Sermons by the Late Rev. George Shepard, Professor in Theological Seminary, Bangor, Me. With a Memorial by Prof. D.S. Talcott, first edition           1869     Boston, MA: Nichols and Noyes. 368 p.  13 x 19.5 cm.    This book today is widely circulated in Print on Demand and electronic versions, but this original 1869 edition is the one that captured the attention of so many. Rev. Shepard (1801-1868) preached the Gospel, and was unsparing in his criticism of slavery.  At his death he was praised by the noted abolitionist, William Lloyd Garrison. Memorial by Prof. Talcott relates life and brilliant theological path of Rev. Shepard, from birth in 1801 in Plainfield, CT on to preaching in Hallowell, Maine and Professorship at Bangor Theological Seminary. "The Diversions from Preaching" criticizes popish influences in the contemporary Protestant churches. "The Eclipsed Luminary" preaches from Matthew. When the Christian ceases to shine, and darkness comes in its place, it is very great darkness. "Salvation in  no Other" from Acts iv. 12. "The Shipwreck of Paul" from Acts xxvii. 22, 31. Better to put trust in God, rather than bolts and planks. "Elijah the Tishbite" from I Kings xvii. 1. "Not Fit for the Kingdom" from Luke ix.62, preaches a stern message for the converted. "The End at Hand" from I Peter iv.7. and more.           Decorated brown cloth with gilt design and lettering on spine. Engraving of Rev. Shepard at frontispiece. "Nellie Grant" stamped on ffep and "Isaac Hills" written in pencil. Clean and tight copy. Very good. (2929) $48.00. Religion                                                                                     

Sovereigns and Courts of Europe, The by "Politikos" with Portraits, Authorized Edition 1893     New York, NY: D. Appleton and Company. 439 pp. w adv. 12.8 x 19.6 cm. This book today is widely circulated in Print on Demand and electronic versions, but this 1893 authorized edition  captured the attention of many for its gossipy "insider-story” style. Sultan of Turkey-- mysterious 1876 death of ex-Sultan, five days after he was deposed on plea of insanity. Alexander III of Russia's story begins with death by horseplay in 1865, assassination of his father, Alexander II in 1881 and Alexander III's accession to the throne, celebration for half a million common folk at one huge dinner... William II, Emperor of Germany, whose birth in 1859 was heralded all over Berlin by a 101-gun salute. Death of Victor Emanuel I, first king of unified Italy brought great sadness, and King Umberto I is now king.  He is the only man generally respected in Italy, author writes. Book ends with long section on Queen Victoria of England, whose portrait serves as frontispiece.            Decorated maroon cloth on board with gilt and red printing. Slight edge wear and worn spot on back cover. Inscription on ffep: "Happy New Year dear Nellie (Grant), 1893 Angelina P. Loveland." Very clean and tight. Very good. (2939) $36.00.  Biography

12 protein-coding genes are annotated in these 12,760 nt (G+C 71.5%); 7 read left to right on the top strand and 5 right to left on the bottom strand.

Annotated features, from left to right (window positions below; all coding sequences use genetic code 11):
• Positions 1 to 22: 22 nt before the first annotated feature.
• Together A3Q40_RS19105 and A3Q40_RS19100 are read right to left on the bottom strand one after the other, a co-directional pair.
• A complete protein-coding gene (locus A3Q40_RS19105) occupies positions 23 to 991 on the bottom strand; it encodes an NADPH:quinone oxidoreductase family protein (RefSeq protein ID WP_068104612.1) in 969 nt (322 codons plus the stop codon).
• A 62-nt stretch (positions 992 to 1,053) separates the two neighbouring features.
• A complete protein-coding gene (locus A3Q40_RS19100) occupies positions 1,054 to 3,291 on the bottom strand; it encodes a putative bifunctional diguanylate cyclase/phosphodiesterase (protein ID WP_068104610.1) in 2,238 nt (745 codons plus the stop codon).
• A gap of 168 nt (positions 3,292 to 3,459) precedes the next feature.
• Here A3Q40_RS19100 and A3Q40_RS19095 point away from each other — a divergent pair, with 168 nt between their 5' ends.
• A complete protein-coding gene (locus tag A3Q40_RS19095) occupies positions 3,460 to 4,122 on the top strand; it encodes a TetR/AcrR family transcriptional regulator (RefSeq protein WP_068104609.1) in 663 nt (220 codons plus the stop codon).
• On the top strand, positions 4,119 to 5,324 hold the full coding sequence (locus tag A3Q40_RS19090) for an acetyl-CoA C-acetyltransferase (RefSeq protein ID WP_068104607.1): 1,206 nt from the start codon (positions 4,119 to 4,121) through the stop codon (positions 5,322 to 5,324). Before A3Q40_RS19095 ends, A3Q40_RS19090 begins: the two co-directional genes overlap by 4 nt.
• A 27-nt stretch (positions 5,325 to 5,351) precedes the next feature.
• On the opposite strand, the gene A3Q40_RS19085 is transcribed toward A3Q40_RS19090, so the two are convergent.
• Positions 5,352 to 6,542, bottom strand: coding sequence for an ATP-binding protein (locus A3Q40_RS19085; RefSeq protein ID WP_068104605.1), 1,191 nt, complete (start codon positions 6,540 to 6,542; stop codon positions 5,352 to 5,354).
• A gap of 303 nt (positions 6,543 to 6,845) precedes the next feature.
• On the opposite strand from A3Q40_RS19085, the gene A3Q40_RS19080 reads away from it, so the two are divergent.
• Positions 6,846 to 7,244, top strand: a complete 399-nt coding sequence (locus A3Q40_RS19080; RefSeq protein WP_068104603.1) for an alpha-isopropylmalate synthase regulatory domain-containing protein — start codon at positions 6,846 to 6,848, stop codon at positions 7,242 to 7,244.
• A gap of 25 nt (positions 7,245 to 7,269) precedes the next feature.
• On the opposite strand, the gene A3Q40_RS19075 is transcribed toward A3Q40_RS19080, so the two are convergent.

Song of the Sower, The by William Cullen Bryant, illustrated with Forty-two Engravings on Wood           1871 New York, NY: D. Appleton and Company. 48 pp.     17 x 23.5 cm. This book today is widely circulated in Print on Demand and electronic versions, but this 1871 edition is truly an elegant work of art.  Add to that the owner carefully slipped poetry from newspapers in the 1880s and put them in the pages, but didn't stain the pages.  Beautiful engravings by Winslow Homer capture the misery and drama of the civil war, and the lot of the Mill Girl.  Also engravings by Griswold, Fenn, Hennesy, Bushing, Hows,and Nehlig.  Elaborately decorated brown cloth on board with gilt edged pages. Inscription on ffep: "’ Merry Christmas’ To my dear  ‘Loudel’ from Angie, Dec. 25th 1871." Slight wear at heel and toe of spine, else very fine.  (2940) $50.00.  Poetry